Unlike muscle cars, low riders don’t focus on power and speed. As such, you may not see a full-size Pontiac Catalina entering the lowrider scene.
Instead, the Buick Riviera provides a more upscale option for low-rider enthusiasts. Its flat body also provides a blank canvas to show off eye-catching aftermarket parts.
If you’re interested in buying lowrider cars for sale, look beyond the vehicle’s performance and consider its looks. After all, the eyes of a lowrider attract many enthusiasts. These vehicles often feature fancy paint jobs, including glitter, gloss, and elaborate murals that are complimented by lots of chrome trim.
While some may view this attention to detail as excessive, it gives the Lowrider its unique look and appeal. Some vehicles also have slide-away steering, allowing riders to get in and out more quickly. While muscle cars are often the preferred choice for lowrider builds, plenty of classic models can be turned into one-of-a-kind masterpieces.
For example, the Chevy Impala is a popular model that can be built into a spectacular lowrider. Specifically, the 3rd generation Impalas are particularly revered due to their long, flat paneling that provides lowrider customizers with a blank canvas.
Another excellent option for a lowrider is the Ford Thunderbird, which offers a distinct look that’s perfect for customizing. While this car may not be as suited to hydraulics as the Impala, it is still an excellent choice thanks to its sleek curves and dramatic front end. For those who want a little more luxury, there’s also the Buick Riviera, which offers a stylish exterior perfect for turning into a plush, eye-catching Lowrider.
A lowrider isn’t just about aesthetics; it’s a statement on the street and a symbol of cultural heritage and pride. While some communities have banned lowriding, others welcome it as a form of automotive art and personal expression. If you want to own a lowrider, our classified listings page features a curated selection of cars that will make a statement wherever they go.
When a car gets the lowrider treatment, stock accouterments like nondescript factory paint jobs and urethane steering wheels fly out the window. Loud candy paint jobs flecked with metallic specks and floor-to-ceiling velvet carpeting are typical, and chrome finishes are de rigueur. In the engine bay, enthusiasts often plunk down larger power units that can double or even triple a vehicle’s original output.
Many classics suit lowrider conversion, but some models are better suited. For example, the Chevrolet Impala is a top choice for lowriders thanks to its long lines and naturally low profile. It also boasts a rugged chassis well-suited to air and hydraulic suspension systems. The Buick Riviera is another popular lowrider candidate because it’s lighter than other Buicks of its time and boasts a pointy front end that sets it apart from its contemporaries. Its sleek bodywork makes it a perfect canvas for aftermarket parts, including brightly colored wheels that showcase the car’s lines.
Lowrider cars are a cultural symbol, and owning one can be a fun and rewarding experience. However, they’re not your average car and require personalized care to maintain their unique appearance. If you’re looking for a classic car that will turn heads, check out our classified listings page to find a curated selection of lowriders for sale.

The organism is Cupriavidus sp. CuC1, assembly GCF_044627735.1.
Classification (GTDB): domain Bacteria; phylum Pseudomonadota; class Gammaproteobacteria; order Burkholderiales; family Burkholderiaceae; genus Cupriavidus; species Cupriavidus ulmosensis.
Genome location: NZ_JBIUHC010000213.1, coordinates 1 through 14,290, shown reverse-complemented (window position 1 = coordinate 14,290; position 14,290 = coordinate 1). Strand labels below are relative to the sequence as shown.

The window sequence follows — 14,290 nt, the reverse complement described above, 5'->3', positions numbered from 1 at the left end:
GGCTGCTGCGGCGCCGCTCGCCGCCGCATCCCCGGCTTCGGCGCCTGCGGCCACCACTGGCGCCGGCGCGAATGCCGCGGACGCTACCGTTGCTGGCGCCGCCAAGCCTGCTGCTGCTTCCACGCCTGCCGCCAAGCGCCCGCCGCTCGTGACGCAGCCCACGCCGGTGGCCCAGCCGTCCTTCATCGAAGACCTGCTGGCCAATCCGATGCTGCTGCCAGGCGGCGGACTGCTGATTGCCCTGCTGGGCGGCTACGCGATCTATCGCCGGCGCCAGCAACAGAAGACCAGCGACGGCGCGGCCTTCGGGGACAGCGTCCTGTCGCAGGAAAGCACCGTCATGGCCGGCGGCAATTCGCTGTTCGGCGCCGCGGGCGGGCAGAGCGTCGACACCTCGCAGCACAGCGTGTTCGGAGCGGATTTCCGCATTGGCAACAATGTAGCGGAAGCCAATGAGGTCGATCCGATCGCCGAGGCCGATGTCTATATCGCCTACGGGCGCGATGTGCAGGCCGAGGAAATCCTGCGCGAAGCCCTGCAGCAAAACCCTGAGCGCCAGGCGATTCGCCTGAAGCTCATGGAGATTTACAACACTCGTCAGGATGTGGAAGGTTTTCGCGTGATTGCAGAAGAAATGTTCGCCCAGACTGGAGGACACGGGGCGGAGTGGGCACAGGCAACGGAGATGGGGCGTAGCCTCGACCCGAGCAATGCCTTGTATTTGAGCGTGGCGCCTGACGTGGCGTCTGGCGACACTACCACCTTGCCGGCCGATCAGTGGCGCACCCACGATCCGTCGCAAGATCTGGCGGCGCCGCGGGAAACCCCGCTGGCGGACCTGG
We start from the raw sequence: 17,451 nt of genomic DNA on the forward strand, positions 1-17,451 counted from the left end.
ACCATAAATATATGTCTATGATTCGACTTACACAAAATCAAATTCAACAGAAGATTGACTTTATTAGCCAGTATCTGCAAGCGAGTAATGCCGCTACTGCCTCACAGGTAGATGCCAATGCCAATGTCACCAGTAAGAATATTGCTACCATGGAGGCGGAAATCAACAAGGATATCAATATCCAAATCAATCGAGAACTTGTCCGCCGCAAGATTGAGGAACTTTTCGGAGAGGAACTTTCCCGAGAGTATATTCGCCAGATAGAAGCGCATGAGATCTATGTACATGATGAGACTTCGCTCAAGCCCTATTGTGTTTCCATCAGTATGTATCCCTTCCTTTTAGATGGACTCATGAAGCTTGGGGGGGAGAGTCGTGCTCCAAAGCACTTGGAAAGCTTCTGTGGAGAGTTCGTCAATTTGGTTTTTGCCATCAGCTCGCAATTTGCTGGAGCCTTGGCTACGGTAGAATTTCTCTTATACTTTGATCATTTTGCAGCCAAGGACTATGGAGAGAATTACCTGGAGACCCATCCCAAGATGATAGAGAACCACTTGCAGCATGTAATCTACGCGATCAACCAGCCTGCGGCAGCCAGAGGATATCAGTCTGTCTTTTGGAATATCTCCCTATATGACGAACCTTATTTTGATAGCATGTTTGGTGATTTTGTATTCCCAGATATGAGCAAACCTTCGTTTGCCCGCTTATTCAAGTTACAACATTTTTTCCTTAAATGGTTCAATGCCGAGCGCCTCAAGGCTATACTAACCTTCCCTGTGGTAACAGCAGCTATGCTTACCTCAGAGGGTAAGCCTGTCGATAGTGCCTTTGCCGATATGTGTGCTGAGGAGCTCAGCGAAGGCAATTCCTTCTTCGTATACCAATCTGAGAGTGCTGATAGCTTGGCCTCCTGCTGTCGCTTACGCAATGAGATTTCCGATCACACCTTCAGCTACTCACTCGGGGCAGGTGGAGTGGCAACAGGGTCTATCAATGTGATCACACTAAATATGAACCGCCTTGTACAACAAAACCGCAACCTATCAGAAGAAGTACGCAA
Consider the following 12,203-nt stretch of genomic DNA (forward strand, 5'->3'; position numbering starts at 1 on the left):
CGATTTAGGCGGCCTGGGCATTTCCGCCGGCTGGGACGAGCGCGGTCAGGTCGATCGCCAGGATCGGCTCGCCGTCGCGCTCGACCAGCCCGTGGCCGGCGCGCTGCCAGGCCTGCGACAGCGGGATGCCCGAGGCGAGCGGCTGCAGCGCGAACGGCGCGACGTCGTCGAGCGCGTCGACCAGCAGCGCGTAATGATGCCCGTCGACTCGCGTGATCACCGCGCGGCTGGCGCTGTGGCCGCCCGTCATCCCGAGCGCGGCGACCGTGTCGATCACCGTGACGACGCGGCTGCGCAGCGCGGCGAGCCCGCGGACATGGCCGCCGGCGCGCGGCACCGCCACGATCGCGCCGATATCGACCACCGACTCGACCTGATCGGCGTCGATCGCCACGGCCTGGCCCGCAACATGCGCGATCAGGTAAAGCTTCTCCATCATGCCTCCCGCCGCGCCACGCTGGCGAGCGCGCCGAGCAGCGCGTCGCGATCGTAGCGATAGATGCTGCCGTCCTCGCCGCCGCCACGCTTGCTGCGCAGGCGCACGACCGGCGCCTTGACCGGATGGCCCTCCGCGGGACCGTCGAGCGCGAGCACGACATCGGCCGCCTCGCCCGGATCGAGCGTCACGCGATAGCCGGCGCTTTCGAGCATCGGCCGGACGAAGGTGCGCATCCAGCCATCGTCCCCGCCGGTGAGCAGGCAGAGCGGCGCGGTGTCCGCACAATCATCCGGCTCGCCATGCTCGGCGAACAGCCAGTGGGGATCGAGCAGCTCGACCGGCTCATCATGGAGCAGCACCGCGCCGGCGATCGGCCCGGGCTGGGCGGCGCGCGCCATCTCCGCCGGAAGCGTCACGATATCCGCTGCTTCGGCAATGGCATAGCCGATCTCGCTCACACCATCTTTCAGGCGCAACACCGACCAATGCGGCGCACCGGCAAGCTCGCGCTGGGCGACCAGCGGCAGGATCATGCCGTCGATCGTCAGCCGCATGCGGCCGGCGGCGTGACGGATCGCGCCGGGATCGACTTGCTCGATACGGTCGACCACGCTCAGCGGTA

There’s no doubt that lowriders are a sight to behold, and their sleek designs and intricate hydraulics systems make them true works of art on wheels. However, if you’re in the market for a new vehicle and aren’t prepared to spend thousands of dollars on a custom lowrider, consider buying a stock model that can be customized with a few simple modifications.
For example, the iconic Chevrolet Impala is a staple among lowrider enthusiasts because of its long lines and naturally low profile. Another popular choice is the Ford Thunderbird, which offers a distinctive silhouette and features like slide-away steering, making it easy to climb in and out.
Aside from enhancing the look of your vehicle, lowrider accessories can also boost its value. For example, a well-done paint job and high-quality hydraulics can increase the value of your car by up to 20 percent. In addition, some lowriders can be purchased at a fraction of their retail price, making them an excellent investment for any car enthusiast.
The Lowrider is a car customized to the extreme for an eye-catching effect. It’s all about showing off, and many of these cars can be hopped to reach very high speeds in front of large crowds.
Lowriders evolved from Chicano culture in the 1930s as Mexican immigrants used older American-made cars to impress women. They chopped the suspensions and lowered them to be more visible, forming a unique style now an enduring part of car culture.
Early lowriders cut coil springs and used bags of cement mix or sand to weigh down the cars, but a customizer created the first hydraulic system, hiding pumps, airbags, and valves in the trunk to raise and lower a vehicle as needed. It became the trademark of the subculture, which eventually embraced everything from air-brushed murals to velvet interiors and massive sound systems.
Its design was the perfect solution for street races, but today’s lowriders don’t need to be fast to turn heads. Most are equipped with enormous engines that give them two or even three times the power of original vintage vehicles.
While the Lowrider is still an essential part of the automotive culture, it can be challenging to maintain and repair due to its extensive modifications. It’s also important to follow local laws regarding alterations such as hydraulics because failure to do so could result in fines or a ban from participating in certain events.